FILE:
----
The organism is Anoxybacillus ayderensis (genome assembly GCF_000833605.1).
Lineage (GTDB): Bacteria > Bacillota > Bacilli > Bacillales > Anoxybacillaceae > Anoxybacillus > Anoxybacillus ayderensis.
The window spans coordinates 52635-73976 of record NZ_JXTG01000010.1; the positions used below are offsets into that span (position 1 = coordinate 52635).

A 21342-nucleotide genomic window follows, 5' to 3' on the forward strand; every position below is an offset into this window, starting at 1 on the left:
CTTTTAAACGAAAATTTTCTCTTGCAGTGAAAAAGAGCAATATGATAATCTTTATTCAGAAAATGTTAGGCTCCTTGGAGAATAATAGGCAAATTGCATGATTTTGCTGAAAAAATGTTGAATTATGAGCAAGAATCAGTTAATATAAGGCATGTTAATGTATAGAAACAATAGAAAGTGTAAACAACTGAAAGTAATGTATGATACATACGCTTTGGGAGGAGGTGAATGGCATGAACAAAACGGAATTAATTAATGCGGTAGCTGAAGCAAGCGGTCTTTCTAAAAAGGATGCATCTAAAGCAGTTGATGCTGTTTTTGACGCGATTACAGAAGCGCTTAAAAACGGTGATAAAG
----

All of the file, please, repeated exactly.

The organism is Anoxybacillus ayderensis (genome assembly GCF_000833605.1).
Lineage (GTDB): Bacteria > Bacillota > Bacilli > Bacillales > Anoxybacillaceae > Anoxybacillus > Anoxybacillus ayderensis.
The window spans coordinates 52635-73976 of record NZ_JXTG01000010.1; the positions used below are offsets into that span (position 1 = coordinate 52635).

A 21342-nucleotide genomic window follows, 5' to 3' on the forward strand; every position below is an offset into this window, starting at 1 on the left:
CTTTTAAACGAAAATTTTCTCTTGCAGTGAAAAAGAGCAATATGATAATCTTTATTCAGAAAATGTTAGGCTCCTTGGAGAATAATAGGCAAATTGCATGATTTTGCTGAAAAAATGTTGAATTATGAGCAAGAATCAGTTAATATAAGGCATGTTAATGTATAGAAACAATAGAAAGTGTAAACAACTGAAAGTAATGTATGATACATACGCTTTGGGAGGAGGTGAATGGCATGAACAAAACGGAATTAATTAATGCGGTAGCTGAAGCAAGCGGTCTTTCTAAAAAGGATGCATCTAAAGCAGTTGATGCTGTTTTTGACGCGATTACAGAAGCGCTTAAAAACGGTGATAAAG